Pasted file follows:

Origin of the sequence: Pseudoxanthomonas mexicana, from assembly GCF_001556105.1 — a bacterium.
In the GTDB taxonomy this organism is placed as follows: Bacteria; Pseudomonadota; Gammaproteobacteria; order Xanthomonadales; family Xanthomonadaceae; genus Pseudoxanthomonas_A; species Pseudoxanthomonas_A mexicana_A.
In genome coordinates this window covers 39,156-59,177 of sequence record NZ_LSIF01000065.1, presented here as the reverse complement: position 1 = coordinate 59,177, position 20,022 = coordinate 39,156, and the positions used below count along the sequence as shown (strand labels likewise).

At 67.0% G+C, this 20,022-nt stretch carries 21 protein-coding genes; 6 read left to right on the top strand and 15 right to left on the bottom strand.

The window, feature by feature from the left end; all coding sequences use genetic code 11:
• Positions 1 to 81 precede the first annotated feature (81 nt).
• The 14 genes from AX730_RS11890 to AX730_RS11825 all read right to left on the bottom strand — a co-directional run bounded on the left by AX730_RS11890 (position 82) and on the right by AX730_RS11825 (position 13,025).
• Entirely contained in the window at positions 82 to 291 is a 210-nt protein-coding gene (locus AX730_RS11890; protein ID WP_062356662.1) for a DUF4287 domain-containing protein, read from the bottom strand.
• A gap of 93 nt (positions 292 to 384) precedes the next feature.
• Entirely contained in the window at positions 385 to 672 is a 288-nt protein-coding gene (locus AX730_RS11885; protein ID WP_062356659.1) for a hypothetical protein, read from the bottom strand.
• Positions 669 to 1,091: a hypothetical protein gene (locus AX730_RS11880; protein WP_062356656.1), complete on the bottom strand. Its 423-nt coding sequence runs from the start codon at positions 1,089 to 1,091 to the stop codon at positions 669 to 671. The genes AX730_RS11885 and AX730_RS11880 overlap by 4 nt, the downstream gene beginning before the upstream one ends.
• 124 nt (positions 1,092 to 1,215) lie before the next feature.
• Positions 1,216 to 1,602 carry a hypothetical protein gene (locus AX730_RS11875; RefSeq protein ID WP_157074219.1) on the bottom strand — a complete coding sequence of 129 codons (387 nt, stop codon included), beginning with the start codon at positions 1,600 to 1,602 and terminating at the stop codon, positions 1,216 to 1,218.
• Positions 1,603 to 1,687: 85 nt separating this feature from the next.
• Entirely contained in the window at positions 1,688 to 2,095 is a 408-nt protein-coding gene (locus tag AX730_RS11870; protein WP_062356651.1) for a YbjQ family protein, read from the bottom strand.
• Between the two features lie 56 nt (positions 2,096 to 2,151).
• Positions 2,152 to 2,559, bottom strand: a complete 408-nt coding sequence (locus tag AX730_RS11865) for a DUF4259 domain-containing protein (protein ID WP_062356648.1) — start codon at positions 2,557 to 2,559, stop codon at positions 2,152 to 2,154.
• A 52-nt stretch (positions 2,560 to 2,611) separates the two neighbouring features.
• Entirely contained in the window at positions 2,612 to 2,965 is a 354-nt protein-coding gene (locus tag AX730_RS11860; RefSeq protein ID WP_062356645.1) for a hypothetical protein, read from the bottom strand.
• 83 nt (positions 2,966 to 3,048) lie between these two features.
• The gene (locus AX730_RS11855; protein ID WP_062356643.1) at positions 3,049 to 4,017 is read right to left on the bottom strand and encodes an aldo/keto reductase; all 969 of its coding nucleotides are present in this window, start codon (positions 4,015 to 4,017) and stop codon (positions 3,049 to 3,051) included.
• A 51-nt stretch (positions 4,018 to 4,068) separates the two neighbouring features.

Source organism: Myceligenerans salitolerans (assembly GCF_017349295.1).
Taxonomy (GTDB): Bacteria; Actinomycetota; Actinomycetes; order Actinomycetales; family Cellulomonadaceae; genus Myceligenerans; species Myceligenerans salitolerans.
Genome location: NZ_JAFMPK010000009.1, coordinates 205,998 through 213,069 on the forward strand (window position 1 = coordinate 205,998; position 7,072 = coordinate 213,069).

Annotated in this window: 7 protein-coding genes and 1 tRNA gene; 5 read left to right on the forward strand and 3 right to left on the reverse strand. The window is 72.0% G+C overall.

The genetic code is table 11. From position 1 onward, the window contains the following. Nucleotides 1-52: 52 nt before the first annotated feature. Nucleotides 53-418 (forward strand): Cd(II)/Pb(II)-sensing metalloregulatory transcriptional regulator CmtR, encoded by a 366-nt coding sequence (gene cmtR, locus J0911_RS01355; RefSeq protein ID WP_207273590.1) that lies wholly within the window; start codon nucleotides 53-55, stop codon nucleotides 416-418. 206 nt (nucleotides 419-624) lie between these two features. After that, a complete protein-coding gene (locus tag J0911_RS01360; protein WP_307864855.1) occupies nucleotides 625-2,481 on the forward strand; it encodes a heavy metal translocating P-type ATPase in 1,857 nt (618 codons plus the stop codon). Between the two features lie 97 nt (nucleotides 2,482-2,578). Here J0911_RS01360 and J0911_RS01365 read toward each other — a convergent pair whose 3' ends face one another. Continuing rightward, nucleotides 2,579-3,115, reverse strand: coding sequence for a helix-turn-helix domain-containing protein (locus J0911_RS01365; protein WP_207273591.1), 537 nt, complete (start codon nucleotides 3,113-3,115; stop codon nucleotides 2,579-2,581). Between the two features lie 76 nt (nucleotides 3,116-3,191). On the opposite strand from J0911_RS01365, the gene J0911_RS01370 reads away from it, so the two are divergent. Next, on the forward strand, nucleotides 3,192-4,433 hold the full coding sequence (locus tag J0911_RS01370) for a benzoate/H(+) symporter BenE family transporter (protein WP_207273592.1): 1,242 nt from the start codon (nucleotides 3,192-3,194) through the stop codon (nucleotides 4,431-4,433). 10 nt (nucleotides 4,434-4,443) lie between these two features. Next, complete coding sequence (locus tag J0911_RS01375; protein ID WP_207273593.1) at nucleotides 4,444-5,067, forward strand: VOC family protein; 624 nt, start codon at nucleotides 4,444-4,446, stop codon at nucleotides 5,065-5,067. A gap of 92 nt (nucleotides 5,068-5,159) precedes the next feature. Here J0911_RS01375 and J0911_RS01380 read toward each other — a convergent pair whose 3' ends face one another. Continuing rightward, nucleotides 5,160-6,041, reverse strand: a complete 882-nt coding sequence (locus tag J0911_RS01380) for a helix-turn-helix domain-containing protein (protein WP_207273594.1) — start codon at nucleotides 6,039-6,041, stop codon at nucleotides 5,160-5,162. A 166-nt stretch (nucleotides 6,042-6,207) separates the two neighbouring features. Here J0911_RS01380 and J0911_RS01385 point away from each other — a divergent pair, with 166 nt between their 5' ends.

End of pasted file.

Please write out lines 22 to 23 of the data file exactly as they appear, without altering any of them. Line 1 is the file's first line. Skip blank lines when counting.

• A 51-nt stretch (positions 4,018 to 4,068) separates the two neighbouring features.

Source organism: Myceligenerans salitolerans (assembly GCF_017349295.1).